What does pages 7-9 in "The Great Gatsby" reveal about Daisy and her relationship with Tom?

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At the bottom of page seven, Tom leads Nick inside to a "rosy colored space," a room with French windows at either end. We learn on these pages, as Nick reconnects with his cousin Daisy, that she is charming, beautiful, alluring, and speaks in a murmur, which, Nick has heard, is meant to get people to lean towards her.

We hear about Daisy's thrilling voice, an important part of her allure. It's low and musical and holds a promise that "gay, exciting things" are about to happen soon. It is exciting to men, the "kind of voice that the ear follows up and down." We also learn that her face is both bright and sad. She is introduced as both a charismatic and slightly mysterious figure; why, after all, we might wonder, is her face sad?

Daisy and Nick flirt gallantly, and we find out at the bottom of page nine that she has a "baby" (actually a child), when she suggests that Nick see it.

On these pages we don't learn much about Tom. It's significant, however, that the room is rosy and that there is a "wine-colored rug" on the floor, "making a shadow on it as the wind does on the sea." The two women, Daisy and Jordan, are seated on an enormous couch and their white dresses ripple and flutter in the breeze. The breeze also lifts and blows the white curtains, so that they whip and snap. All of this is an allusion or reference to Homer's Odyssey, in which Odysseus travels on what Homer calls a wine dark sea (like the wine colored rug), while the white sails of his vessel billow and blow like the white curtains and the women's white dresses.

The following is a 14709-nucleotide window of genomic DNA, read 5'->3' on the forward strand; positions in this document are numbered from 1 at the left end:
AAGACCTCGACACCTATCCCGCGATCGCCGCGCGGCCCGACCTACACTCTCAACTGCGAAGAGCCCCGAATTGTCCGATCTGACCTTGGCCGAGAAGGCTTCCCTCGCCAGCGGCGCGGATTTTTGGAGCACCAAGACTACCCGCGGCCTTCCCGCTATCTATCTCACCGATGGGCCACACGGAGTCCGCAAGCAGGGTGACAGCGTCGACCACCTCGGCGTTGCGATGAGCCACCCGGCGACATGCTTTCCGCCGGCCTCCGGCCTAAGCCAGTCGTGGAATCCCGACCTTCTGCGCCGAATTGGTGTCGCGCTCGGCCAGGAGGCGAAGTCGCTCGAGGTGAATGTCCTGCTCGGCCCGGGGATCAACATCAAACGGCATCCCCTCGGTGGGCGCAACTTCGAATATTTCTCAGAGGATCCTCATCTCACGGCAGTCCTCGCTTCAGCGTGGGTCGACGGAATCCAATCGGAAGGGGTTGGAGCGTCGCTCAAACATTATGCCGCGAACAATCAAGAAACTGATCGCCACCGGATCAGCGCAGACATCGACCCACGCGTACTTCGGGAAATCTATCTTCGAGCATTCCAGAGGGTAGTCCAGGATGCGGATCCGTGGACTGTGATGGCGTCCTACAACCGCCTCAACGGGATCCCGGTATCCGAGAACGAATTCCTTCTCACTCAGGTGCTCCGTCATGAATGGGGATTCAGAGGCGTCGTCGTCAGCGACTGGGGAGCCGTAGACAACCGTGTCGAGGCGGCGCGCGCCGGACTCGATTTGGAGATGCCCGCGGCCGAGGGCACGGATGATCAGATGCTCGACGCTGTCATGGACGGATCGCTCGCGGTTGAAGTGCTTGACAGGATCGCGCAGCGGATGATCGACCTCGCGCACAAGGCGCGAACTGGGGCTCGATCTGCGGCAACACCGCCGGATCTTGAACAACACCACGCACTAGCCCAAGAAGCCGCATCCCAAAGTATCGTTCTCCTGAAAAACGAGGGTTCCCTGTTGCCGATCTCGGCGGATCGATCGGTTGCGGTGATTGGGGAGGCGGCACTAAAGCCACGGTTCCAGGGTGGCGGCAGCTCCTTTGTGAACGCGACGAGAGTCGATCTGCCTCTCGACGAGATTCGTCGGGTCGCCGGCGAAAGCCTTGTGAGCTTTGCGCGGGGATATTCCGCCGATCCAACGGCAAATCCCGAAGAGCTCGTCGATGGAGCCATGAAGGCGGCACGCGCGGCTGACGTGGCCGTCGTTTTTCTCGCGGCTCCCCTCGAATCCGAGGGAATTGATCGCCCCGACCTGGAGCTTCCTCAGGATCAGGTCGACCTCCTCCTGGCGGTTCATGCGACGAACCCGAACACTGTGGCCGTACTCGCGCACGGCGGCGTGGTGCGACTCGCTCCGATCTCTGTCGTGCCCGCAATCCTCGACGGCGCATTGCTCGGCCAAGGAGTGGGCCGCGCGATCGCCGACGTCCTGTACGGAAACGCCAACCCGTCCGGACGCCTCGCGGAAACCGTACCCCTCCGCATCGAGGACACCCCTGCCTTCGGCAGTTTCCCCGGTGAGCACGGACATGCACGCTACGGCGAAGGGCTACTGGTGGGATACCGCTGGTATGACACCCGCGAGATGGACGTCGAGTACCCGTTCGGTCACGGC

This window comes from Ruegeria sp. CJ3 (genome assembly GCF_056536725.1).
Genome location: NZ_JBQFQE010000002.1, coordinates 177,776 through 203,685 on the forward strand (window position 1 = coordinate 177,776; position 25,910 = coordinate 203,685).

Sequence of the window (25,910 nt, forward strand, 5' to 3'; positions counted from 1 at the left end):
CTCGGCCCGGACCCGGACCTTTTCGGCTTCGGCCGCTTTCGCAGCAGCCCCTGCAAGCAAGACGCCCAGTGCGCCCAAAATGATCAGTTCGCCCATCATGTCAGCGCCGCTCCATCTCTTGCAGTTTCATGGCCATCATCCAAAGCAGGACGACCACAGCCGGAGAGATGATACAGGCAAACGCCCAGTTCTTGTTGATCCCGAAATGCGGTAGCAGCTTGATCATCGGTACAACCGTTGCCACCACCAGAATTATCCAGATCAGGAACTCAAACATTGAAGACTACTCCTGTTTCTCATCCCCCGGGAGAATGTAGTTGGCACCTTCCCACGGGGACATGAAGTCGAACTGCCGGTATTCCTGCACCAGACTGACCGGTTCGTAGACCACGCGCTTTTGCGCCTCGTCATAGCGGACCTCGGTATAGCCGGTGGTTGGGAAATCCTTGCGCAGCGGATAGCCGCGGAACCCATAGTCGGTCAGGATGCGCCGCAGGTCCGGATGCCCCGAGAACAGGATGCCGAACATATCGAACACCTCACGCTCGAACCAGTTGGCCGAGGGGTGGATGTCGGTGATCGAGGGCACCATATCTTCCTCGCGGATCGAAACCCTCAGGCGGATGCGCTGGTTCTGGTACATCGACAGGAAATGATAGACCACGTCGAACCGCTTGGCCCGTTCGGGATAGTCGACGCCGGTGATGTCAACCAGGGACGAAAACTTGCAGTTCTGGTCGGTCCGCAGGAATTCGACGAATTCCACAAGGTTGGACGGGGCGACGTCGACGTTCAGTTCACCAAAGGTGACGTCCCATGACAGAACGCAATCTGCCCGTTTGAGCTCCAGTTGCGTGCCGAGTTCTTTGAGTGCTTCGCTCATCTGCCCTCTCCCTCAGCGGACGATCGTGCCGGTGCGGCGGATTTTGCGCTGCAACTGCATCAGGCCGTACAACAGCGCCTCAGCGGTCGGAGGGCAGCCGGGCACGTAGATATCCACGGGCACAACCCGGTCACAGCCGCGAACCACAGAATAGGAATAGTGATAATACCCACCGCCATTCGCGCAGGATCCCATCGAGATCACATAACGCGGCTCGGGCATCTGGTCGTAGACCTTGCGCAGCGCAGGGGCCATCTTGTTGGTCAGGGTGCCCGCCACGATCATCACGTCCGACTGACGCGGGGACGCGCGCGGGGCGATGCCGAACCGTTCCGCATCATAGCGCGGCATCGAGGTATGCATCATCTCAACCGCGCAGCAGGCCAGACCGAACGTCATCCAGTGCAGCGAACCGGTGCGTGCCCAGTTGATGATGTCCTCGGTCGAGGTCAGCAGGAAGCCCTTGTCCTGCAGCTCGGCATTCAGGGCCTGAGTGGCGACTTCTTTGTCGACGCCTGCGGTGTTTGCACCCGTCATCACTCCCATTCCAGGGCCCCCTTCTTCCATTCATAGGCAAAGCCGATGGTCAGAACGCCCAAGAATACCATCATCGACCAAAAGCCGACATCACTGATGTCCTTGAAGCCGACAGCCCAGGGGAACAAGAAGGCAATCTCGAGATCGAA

This opening suggests the women and Nick are embarking, like Odysseus, on a voyage of discovery. Tom, however, is the one who shuts the windows, deflating the breeze, foreshadowing his role as the buzz kill of the novel.

At the end of page nine, Daisy demands in a joking, childlike way that she and Tom return to Chicago tomorrow, showing (although she is joking) that she is not one to act independently of him.

To find out more about Tom and Daisy's relationship, you could turn to pages 12 and 13. There, Daisy displays her bruised finger and calls Tom brute, then puts him down for his racial theories about Nordics, mocking him as "very profound." From the start, we realize there are strains in this marriage—a little later Nick will discover that Tom is having an affair.

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